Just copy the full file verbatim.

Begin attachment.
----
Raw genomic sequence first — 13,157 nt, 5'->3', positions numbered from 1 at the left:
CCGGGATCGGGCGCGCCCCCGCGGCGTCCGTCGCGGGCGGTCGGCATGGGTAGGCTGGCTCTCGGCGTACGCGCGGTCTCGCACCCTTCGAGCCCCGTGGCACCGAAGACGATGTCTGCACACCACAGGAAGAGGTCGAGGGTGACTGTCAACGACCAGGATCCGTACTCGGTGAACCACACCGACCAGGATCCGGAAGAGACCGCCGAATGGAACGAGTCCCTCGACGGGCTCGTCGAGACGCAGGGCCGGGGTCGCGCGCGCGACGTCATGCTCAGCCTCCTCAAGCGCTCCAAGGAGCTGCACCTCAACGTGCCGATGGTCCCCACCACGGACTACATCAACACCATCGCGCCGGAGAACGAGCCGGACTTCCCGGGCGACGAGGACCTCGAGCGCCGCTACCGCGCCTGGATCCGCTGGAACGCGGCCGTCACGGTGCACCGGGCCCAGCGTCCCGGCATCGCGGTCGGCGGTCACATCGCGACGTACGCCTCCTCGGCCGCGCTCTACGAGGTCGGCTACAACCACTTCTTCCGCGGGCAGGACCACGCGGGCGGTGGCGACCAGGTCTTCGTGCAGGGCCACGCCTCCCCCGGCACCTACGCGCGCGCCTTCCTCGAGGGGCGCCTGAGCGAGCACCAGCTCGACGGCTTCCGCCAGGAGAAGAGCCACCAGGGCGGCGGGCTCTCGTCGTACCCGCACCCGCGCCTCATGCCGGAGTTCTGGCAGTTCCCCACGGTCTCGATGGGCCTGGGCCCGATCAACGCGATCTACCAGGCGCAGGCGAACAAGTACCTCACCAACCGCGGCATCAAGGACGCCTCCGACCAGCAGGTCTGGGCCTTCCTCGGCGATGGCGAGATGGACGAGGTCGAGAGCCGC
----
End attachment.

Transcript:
Raw genomic sequence first — 13,157 nt, 5'->3', positions numbered from 1 at the left:
CCGGGATCGGGCGCGCCCCCGCGGCGTCCGTCGCGGGCGGTCGGCATGGGTAGGCTGGCTCTCGGCGTACGCGCGGTCTCGCACCCTTCGAGCCCCGTGGCACCGAAGACGATGTCTGCACACCACAGGAAGAGGTCGAGGGTGACTGTCAACGACCAGGATCCGTACTCGGTGAACCACACCGACCAGGATCCGGAAGAGACCGCCGAATGGAACGAGTCCCTCGACGGGCTCGTCGAGACGCAGGGCCGGGGTCGCGCGCGCGACGTCATGCTCAGCCTCCTCAAGCGCTCCAAGGAGCTGCACCTCAACGTGCCGATGGTCCCCACCACGGACTACATCAACACCATCGCGCCGGAGAACGAGCCGGACTTCCCGGGCGACGAGGACCTCGAGCGCCGCTACCGCGCCTGGATCCGCTGGAACGCGGCCGTCACGGTGCACCGGGCCCAGCGTCCCGGCATCGCGGTCGGCGGTCACATCGCGACGTACGCCTCCTCGGCCGCGCTCTACGAGGTCGGCTACAACCACTTCTTCCGCGGGCAGGACCACGCGGGCGGTGGCGACCAGGTCTTCGTGCAGGGCCACGCCTCCCCCGGCACCTACGCGCGCGCCTTCCTCGAGGGGCGCCTGAGCGAGCACCAGCTCGACGGCTTCCGCCAGGAGAAGAGCCACCAGGGCGGCGGGCTCTCGTCGTACCCGCACCCGCGCCTCATGCCGGAGTTCTGGCAGTTCCCCACGGTCTCGATGGGCCTGGGCCCGATCAACGCGATCTACCAGGCGCAGGCGAACAAGTACCTCACCAACCGCGGCATCAAGGACGCCTCCGACCAGCAGGTCTGGGCCTTCCTCGGCGATGGCGAGATGGACGAGGTCGAGAGCCGC